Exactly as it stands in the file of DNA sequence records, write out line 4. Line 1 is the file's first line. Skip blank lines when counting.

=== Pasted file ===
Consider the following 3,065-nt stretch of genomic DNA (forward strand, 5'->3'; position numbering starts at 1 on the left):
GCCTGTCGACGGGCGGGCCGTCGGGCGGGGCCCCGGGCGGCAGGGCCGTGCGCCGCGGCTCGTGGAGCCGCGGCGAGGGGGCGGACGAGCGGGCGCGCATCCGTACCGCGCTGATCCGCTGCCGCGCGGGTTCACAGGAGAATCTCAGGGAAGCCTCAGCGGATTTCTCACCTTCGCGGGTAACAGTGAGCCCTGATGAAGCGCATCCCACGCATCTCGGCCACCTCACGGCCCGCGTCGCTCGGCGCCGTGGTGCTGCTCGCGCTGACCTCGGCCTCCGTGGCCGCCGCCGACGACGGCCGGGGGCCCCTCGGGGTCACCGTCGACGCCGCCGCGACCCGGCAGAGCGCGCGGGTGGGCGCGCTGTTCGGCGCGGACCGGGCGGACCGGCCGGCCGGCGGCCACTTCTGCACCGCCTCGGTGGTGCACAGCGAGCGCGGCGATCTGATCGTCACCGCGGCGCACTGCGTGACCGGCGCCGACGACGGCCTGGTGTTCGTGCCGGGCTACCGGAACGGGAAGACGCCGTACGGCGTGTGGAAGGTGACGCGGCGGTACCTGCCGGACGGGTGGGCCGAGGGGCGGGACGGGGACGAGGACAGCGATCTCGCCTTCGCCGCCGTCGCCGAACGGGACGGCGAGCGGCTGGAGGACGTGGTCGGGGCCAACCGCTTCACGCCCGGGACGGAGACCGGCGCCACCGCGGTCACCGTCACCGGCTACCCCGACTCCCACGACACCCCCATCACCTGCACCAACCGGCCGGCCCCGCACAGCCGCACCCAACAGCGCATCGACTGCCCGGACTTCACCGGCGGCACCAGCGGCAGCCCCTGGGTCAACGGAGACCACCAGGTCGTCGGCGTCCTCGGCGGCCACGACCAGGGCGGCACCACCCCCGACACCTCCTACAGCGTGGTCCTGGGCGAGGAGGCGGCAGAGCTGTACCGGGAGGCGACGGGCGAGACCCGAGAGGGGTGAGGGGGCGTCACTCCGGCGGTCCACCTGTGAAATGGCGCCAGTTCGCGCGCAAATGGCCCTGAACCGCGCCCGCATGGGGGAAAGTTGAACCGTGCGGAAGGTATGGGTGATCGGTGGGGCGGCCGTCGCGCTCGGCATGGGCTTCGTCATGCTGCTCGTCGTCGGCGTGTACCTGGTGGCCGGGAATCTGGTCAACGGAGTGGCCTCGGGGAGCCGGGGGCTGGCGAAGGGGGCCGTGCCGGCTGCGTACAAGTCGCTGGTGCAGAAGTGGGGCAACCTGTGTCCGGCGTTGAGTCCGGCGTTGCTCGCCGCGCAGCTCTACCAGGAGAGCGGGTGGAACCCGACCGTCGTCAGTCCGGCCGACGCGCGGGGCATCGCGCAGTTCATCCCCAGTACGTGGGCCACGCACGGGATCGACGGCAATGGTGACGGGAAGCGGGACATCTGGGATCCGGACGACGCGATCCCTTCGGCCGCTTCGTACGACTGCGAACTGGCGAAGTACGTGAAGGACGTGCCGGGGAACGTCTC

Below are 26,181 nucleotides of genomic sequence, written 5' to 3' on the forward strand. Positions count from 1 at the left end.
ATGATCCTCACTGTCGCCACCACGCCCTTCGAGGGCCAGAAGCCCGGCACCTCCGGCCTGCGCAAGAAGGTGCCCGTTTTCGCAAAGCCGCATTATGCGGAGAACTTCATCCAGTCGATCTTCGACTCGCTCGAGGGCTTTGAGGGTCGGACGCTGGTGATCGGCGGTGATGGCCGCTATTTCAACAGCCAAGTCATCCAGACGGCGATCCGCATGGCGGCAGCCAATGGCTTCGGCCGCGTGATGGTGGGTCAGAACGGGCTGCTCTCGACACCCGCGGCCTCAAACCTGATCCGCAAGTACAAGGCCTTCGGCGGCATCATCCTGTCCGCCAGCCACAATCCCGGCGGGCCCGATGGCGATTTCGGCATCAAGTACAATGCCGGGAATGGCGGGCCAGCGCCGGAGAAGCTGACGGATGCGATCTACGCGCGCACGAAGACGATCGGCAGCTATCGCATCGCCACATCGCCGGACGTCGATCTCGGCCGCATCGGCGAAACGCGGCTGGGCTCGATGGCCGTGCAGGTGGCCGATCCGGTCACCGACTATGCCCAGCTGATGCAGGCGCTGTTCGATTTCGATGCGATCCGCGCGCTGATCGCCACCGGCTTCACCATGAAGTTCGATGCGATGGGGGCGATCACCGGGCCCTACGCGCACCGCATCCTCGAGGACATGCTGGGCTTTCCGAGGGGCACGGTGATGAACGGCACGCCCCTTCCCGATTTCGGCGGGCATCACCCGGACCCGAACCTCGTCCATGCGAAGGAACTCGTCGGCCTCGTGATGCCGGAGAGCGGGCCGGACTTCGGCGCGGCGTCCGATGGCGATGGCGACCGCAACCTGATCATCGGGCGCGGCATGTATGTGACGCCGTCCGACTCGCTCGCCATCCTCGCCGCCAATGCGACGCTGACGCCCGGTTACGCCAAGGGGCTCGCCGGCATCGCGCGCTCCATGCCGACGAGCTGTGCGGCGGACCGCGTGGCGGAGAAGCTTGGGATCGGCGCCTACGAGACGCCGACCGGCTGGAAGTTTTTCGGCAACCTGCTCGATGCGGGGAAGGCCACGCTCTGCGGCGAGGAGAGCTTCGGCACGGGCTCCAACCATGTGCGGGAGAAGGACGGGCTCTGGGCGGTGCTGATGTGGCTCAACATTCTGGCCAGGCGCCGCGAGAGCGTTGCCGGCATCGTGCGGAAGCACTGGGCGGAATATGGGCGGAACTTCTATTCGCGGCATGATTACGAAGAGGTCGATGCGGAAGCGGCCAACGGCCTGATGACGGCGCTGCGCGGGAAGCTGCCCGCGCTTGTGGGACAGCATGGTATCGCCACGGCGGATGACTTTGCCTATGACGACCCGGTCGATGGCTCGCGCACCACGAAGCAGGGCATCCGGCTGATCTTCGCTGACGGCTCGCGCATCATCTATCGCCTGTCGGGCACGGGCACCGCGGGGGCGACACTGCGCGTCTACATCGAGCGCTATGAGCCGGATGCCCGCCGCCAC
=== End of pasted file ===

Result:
ATGATCCTCACTGTCGCCACCACGCCCTTCGAGGGCCAGAAGCCCGGCACCTCCGGCCTGCGCAAGAAGGTGCCCGTTTTCGCAAAGCCGCATTATGCGGAGAACTTCATCCAGTCGATCTTCGACTCGCTCGAGGGCTTTGAGGGTCGGACGCTGGTGATCGGCGGTGATGGCCGCTATTTCAACAGCCAAGTCATCCAGACGGCGATCCGCATGGCGGCAGCCAATGGCTTCGGCCGCGTGATGGTGGGTCAGAACGGGCTGCTCTCGACACCCGCGGCCTCAAACCTGATCCGCAAGTACAAGGCCTTCGGCGGCATCATCCTGTCCGCCAGCCACAATCCCGGCGGGCCCGATGGCGATTTCGGCATCAAGTACAATGCCGGGAATGGCGGGCCAGCGCCGGAGAAGCTGACGGATGCGATCTACGCGCGCACGAAGACGATCGGCAGCTATCGCATCGCCACATCGCCGGACGTCGATCTCGGCCGCATCGGCGAAACGCGGCTGGGCTCGATGGCCGTGCAGGTGGCCGATCCGGTCACCGACTATGCCCAGCTGATGCAGGCGCTGTTCGATTTCGATGCGATCCGCGCGCTGATCGCCACCGGCTTCACCATGAAGTTCGATGCGATGGGGGCGATCACCGGGCCCTACGCGCACCGCATCCTCGAGGACATGCTGGGCTTTCCGAGGGGCACGGTGATGAACGGCACGCCCCTTCCCGATTTCGGCGGGCATCACCCGGACCCGAACCTCGTCCATGCGAAGGAACTCGTCGGCCTCGTGATGCCGGAGAGCGGGCCGGACTTCGGCGCGGCGTCCGATGGCGATGGCGACCGCAACCTGATCATCGGGCGCGGCATGTATGTGACGCCGTCCGACTCGCTCGCCATCCTCGCCGCCAATGCGACGCTGACGCCCGGTTACGCCAAGGGGCTCGCCGGCATCGCGCGCTCCATGCCGACGAGCTGTGCGGCGGACCGCGTGGCGGAGAAGCTTGGGATCGGCGCCTACGAGACGCCGACCGGCTGGAAGTTTTTCGGCAACCTGCTCGATGCGGGGAAGGCCACGCTCTGCGGCGAGGAGAGCTTCGGCACGGGCTCCAACCATGTGCGGGAGAAGGACGGGCTCTGGGCGGTGCTGATGTGGCTCAACATTCTGGCCAGGCGCCGCGAGAGCGTTGCCGGCATCGTGCGGAAGCACTGGGCGGAATATGGGCGGAACTTCTATTCGCGGCATGATTACGAAGAGGTCGATGCGGAAGCGGCCAACGGCCTGATGACGGCGCTGCGCGGGAAGCTGCCCGCGCTTGTGGGACAGCATGGTATCGCCACGGCGGATGACTTTGCCTATGACGACCCGGTCGATGGCTCGCGCACCACGAAGCAGGGCATCCGGCTGATCTTCGCTGACGGCTCGCGCATCATCTATCGCCTGTCGGGCACGGGCACCGCGGGGGCGACACTGCGCGTCTACATCGAGCGCTATGAGCCGGATGCCCGCCGCCAC